i've noticed some similarities in
1. playing games that involve a lot of long-term caretaking, specifically ones you play on devices that are more or less always on your person, such as Ingress and Kim Kardashian Hollywood and the iOS Sims game
2. Quantified Self sorts of ideas: making numeric systems out of personal self-care (exercise, work, sleep, etc.) through, effectively, body augmentation, and using those data to arrange goals and analyze progress.

for example, the process of tracking self-powered movement (walking, running, biking) with endomondo on my phone leaves marks in a digital space, which i then track and do some analysis on in a spreadsheet; in Ingress, my physical movement through space, punctuated with some calculated button-pressing, leaves marks in a digital space measured by the game's objectives. none of these activities is ever about "winning" in a "finishing" sense; it's all about maintenance and learning new strategies and building new habits.

all of these things use time as currency. in the kardashian game, taking actions requires energy points, which regenerate with time. in ingress, the same thing happens with XM, although you can also get more by moving through space. in the sims, you make progress in the game by completing actions, which take various amounts of time during which the sim doing the action cannot do anything else. (every action is atomic; there is no multitasking. even long-term tasks like baking and gardening completely occupy the sim's faculties to the point where another sim cannot, say, talk to them during this process. this is mitigated by the fact that you control a small army of sims and can be clever about dividing their labor.)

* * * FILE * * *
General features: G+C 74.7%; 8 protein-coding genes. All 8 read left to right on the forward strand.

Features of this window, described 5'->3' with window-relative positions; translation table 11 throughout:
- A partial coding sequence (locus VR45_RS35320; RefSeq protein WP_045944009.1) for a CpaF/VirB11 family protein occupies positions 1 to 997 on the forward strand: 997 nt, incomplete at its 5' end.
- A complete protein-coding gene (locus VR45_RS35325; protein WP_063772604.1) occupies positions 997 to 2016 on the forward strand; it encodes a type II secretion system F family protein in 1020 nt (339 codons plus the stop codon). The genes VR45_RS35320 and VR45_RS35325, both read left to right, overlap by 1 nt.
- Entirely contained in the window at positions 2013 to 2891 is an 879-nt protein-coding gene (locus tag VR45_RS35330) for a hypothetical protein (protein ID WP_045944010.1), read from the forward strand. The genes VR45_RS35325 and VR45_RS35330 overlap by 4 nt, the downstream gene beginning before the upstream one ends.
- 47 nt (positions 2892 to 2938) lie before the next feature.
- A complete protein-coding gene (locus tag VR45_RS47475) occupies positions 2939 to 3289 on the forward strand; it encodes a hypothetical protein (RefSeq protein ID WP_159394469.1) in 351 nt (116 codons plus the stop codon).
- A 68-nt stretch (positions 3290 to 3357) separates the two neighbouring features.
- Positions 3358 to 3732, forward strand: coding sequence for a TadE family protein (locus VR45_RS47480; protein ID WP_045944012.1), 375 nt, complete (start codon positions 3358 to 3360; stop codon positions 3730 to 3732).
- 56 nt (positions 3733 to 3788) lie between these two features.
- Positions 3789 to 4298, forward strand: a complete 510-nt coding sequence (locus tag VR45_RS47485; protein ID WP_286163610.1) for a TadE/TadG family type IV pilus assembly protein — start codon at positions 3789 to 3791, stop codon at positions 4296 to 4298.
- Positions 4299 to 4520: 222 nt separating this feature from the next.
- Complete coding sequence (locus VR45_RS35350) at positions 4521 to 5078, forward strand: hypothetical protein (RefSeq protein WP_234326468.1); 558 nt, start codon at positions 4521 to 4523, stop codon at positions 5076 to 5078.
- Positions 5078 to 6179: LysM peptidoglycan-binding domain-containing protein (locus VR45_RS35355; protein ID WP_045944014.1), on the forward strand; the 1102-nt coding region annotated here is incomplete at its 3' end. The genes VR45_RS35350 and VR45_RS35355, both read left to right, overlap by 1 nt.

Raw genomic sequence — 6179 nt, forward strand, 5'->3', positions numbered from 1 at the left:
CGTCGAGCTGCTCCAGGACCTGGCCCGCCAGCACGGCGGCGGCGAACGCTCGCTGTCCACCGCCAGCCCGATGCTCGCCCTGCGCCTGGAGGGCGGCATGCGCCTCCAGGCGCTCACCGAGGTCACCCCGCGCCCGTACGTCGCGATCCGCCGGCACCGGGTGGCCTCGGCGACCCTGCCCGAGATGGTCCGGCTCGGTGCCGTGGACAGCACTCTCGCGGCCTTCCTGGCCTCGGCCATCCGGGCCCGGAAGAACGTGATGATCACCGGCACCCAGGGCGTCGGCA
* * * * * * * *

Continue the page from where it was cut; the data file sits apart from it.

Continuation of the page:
if ingress is Augmented Reality then so is QS. these are both ways of giving us access to the same space we didn't have before; ways of superimposing new layers of information on a structure that lies unchanged.

sometimes i refer to games/activities like this as "gardening projects." they are played with spurts of concentrated, calculated action, followed by periods of inattention and patience. you can only influence initial arcs of progression, nudging things in certain directions using predictive intuition, rather than directly control their course.

imposing a quantified/gamified structure atop my own life has been helpful to me in the past. in the months after my mom got sick, i had a spreadsheet i named "LIFE RPG" where i gave myself points for daily aspects of life: cleaning, socializing, working, exercising, and creating. they were instructions that felt external and thus trustable. it made an answer to that sinking feeling accompanied by the question, "what am i supposed to do?"
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